If Russia is alarming its neighbours with its actions in Ukraine and its anti-Western rhetoric, many of its own people are also uncomfortable with the prevailing atmosphere of bellicose nationalism. Some are preparing to leave, discovers the BBC’s Caroline Wyatt, a former Moscow correspondent – and some have already left.
Moscow is at its loveliest in May, when the usually forbidding expanse of Red Square is bathed in sunshine, and the delicate scent of lilac fills the air around the crazy ice-cream spirals of St Basil’s Cathedral.
The rocket launchers and martial might on display to celebrate Victory Day in Europe have all gone. And instead of marching bands, the ethereal sounds of an Orthodox church choir fill the square, and visitors stop to listen.
I meet an old friend for coffee on the terrace of what was once the empty Soviet department store GUM. Now it’s a temple to consumerism that wouldn’t feel out of place in Paris, London or Milan. I can hardly conceal my surprise when the waiter wishes me a good day with a smile that even looks as though he means it.
I hardly know this place, it feels so different. The streets are no longer pot-holed, nor choked with traffic. There’s a new confidence visible in the way people walk. And despite Western sanctions over Ukraine, the supermarket shelves are still full.
Yet as we sit over coffee, reminiscing about the Moscow of old, I’m suddenly reminded of the past as my friend looks around to make sure that nobody can hear.
“I’ve sent my family to live abroad,” he tells me. “It’s better that way. I’ve sold everything, and now I commute. The health service here is crumbling, and so are schools. Sanctions have started to bite, but it’s not that – it’s the political atmosphere. It’s stifling and it’s getting worse. Nobody knows what will happen next, but it doesn’t feel like a good place for the liberals.”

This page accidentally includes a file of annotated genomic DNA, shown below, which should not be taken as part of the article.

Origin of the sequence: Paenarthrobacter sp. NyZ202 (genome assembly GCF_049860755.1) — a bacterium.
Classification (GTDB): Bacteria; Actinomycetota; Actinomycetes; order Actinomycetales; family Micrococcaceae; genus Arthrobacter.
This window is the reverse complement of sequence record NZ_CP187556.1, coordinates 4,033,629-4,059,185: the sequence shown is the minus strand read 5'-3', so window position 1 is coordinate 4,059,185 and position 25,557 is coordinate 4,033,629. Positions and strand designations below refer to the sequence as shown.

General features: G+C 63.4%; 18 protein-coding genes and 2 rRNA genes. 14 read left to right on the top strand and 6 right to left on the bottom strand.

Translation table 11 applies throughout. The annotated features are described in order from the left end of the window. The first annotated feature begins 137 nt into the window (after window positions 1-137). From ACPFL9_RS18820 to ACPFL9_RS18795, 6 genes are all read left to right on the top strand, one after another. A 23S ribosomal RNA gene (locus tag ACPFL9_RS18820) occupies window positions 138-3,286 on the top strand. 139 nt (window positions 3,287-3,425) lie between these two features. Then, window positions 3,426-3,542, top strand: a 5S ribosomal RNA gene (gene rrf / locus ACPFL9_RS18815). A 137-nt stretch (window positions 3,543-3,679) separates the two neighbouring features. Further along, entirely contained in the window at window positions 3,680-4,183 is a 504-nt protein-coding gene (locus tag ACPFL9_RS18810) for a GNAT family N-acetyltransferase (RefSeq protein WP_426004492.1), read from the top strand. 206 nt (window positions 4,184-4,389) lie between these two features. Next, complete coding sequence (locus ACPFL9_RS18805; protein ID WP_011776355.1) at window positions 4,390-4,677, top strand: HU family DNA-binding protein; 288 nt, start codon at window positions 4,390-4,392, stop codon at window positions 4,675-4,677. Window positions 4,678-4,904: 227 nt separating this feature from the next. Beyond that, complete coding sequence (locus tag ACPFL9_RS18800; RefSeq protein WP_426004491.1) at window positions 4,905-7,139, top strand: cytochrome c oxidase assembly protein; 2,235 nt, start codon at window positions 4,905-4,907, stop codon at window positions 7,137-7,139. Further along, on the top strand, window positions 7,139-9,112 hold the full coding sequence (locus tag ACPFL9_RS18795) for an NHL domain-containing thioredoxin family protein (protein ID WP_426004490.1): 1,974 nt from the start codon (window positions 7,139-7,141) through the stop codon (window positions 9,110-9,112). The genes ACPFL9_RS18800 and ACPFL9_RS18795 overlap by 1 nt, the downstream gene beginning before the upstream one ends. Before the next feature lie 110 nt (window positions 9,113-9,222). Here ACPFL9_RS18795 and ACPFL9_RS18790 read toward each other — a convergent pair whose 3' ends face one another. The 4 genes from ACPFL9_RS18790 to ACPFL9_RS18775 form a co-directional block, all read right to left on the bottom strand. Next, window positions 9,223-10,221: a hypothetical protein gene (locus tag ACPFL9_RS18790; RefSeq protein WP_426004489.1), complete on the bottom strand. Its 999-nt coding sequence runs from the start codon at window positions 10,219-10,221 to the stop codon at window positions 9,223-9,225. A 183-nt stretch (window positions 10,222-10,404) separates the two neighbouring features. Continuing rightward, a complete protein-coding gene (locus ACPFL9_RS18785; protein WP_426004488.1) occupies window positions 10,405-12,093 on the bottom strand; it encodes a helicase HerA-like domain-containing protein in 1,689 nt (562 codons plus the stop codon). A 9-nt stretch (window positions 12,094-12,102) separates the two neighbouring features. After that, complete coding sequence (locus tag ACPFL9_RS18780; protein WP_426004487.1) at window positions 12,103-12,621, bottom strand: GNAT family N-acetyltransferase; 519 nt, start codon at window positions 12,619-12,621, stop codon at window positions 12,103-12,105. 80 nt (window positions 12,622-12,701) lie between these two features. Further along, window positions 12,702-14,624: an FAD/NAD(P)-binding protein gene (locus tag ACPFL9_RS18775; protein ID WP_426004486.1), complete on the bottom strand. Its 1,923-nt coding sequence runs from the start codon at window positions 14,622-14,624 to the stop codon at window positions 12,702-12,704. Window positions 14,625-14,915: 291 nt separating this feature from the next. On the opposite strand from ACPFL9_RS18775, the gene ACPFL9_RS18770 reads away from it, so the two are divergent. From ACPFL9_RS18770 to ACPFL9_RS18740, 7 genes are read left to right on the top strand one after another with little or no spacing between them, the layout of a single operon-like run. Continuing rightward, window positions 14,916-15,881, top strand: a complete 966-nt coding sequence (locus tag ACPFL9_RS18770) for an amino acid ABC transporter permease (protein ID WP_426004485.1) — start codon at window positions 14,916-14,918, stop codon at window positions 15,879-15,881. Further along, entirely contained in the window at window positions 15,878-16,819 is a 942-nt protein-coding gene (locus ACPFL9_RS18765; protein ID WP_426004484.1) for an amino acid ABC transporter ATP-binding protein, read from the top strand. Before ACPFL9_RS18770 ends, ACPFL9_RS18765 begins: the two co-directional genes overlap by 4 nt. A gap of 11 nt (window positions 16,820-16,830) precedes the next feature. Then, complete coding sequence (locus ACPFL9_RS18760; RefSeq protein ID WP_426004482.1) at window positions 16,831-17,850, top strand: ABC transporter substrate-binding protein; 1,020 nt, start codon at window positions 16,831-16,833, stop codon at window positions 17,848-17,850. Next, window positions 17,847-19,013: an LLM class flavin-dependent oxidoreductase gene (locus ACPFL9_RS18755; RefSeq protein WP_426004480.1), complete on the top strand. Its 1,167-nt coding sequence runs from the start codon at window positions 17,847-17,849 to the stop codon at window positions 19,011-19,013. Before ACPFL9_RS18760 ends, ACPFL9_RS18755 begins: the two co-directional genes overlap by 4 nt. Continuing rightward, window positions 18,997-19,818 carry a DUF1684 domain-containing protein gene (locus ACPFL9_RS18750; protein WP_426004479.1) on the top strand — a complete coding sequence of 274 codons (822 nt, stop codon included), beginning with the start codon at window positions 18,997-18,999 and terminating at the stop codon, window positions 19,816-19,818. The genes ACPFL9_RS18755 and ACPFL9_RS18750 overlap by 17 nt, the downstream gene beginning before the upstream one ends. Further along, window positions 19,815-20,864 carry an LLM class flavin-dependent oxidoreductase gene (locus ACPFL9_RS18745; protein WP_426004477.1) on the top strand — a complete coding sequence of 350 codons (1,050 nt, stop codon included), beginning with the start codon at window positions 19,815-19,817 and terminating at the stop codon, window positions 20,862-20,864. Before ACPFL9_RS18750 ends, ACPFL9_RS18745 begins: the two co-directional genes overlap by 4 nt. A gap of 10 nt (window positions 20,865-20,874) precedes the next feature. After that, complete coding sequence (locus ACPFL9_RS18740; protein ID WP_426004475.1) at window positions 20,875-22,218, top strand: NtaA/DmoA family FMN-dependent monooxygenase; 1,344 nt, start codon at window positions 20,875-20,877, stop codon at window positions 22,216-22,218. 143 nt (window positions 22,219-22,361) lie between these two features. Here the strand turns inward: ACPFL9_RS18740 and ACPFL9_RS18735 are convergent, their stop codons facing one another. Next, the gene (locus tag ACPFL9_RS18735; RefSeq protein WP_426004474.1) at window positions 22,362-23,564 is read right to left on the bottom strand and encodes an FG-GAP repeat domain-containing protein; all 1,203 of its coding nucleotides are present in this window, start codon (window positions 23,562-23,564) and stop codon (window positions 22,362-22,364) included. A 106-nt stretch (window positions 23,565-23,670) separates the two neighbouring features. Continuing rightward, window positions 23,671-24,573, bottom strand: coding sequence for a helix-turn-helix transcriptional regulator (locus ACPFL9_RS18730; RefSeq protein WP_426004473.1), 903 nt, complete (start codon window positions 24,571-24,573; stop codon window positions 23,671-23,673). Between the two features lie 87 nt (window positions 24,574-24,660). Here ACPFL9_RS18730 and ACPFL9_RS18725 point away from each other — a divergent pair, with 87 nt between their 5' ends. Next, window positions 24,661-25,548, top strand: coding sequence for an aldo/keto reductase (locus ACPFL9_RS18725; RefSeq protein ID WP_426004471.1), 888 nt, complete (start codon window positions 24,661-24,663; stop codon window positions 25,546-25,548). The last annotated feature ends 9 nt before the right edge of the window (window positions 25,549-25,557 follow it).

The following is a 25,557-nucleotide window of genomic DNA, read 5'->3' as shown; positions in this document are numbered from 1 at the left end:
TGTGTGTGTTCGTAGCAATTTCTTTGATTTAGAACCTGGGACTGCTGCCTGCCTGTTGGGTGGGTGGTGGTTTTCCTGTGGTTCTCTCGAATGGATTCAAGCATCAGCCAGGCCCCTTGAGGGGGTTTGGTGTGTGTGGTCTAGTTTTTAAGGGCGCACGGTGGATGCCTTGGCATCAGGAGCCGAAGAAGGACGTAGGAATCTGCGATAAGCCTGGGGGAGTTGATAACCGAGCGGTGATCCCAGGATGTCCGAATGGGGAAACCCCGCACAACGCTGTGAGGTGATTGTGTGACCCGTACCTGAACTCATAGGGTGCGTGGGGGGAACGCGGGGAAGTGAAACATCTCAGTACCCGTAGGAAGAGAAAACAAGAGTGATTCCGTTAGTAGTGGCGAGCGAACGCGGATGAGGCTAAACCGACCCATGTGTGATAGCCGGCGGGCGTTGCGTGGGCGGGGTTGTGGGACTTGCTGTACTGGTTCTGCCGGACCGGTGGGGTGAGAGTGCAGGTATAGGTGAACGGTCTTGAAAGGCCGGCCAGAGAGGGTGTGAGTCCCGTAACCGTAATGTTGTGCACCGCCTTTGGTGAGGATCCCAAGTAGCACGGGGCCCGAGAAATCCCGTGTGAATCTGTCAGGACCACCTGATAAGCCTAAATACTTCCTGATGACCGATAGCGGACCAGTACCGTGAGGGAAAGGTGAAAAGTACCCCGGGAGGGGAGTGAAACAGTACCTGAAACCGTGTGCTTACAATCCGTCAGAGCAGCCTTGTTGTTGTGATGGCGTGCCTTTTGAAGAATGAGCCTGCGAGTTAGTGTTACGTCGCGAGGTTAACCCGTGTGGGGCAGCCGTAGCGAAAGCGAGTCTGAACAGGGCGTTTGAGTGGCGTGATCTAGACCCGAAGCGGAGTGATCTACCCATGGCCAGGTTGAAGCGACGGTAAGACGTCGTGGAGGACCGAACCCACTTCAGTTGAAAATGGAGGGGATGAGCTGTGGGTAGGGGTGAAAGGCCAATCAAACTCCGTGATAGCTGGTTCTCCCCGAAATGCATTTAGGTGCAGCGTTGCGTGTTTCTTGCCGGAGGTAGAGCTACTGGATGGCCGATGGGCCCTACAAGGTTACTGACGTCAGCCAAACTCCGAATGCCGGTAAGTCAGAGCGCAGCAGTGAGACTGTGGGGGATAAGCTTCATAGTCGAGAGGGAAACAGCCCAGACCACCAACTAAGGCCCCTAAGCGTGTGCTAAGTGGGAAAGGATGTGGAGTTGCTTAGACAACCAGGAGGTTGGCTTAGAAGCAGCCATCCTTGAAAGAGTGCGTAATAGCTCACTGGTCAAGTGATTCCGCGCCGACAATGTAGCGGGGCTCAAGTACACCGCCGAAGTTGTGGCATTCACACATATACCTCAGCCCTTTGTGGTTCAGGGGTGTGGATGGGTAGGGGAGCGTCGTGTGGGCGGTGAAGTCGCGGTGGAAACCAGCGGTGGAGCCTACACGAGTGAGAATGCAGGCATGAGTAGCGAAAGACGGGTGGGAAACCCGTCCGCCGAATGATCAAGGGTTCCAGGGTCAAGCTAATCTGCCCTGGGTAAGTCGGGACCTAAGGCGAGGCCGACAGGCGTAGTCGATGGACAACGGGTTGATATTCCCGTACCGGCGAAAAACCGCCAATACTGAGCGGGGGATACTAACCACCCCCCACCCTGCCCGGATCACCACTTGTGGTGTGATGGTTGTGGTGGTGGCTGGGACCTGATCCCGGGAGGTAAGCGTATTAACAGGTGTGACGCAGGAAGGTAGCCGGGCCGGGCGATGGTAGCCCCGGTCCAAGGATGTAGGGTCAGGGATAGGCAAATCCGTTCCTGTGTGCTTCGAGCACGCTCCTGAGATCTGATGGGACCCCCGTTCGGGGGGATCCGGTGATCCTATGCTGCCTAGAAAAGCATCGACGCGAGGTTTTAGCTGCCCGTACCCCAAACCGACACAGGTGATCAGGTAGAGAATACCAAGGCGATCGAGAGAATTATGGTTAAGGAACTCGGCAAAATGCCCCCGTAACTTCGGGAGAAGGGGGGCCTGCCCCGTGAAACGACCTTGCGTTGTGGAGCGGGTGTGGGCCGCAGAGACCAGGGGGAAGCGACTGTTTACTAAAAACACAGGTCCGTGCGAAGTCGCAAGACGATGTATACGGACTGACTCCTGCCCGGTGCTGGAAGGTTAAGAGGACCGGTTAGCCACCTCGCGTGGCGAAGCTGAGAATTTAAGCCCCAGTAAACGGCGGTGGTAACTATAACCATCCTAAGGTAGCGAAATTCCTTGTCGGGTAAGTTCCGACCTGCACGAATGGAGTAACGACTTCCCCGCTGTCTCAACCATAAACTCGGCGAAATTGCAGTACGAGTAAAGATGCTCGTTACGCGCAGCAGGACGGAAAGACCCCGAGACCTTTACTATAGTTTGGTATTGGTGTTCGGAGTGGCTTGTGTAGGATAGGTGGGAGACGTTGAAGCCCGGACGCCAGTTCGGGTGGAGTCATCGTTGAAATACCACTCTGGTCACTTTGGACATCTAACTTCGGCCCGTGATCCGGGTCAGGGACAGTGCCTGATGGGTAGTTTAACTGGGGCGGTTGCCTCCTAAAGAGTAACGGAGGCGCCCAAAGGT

I resist the temptation to make a joke, to lighten the mood… Liberals on the run, worries about the health service? Why, it sounds just like the UK. But my friend isn’t laughing – and nor am I, as I remember his optimism about his country’s future 15 long years ago. For this highly educated man to send his family abroad was not a step taken lightly.
Later, I meet Olya in a park, and we sit on a bench dappled by the early summer sunshine. Olya, too, has sadness in her eyes as she talks about preparing to emigrate – if she can. She’s also eminently well-qualified, another middle-class Muscovite with a decent job and good prospects. For Olya, it’s not economic fears that make her want to leave, but a gathering sense of unease.
“I don’t know if you in England know the story about the frog, who sits in a pan of warm water on the top of the stove. He’s happy. And then someone lights the stove beneath, and gradually, the water gets hotter. I’m scared of being that frog – trapped in a boiling pot, unable to get out.”
Olya’s fears grew as the troubles in Ukraine spiralled into conflict, causing blazing rows that split her family – and many others too. “Some believe America will use what’s happening in Ukraine to attack Russia – and they say that we should attack first because that’s the best defence,” she tells me.
“All I want is to find a place on earth where everyone knows the law and abides by it, and where there isn’t corruption.
I’m reminded of those conversations when I hear President Putin respond to the corruption allegations against Fifa. He blames America for what he seems to see as politically motivated arrests aimed at taking the World Cup away from Russia in 2018.
I ask another friend, Tanya, what she makes of it all. “That bellicose form of patriotism is everywhere in Russia today,” she says, speaking softly as she drags deeply on her cigarette.
Tanya and her husband are putting money aside for their daughters so in a few years time the girls can travel and perhaps study abroad.
“If our borders are still open then,” adds Tanya, with a sigh. “I remember the Soviet Union – we were trapped and we couldn’t escape. That’s how I grew up. I just hope it doesn’t happen again.”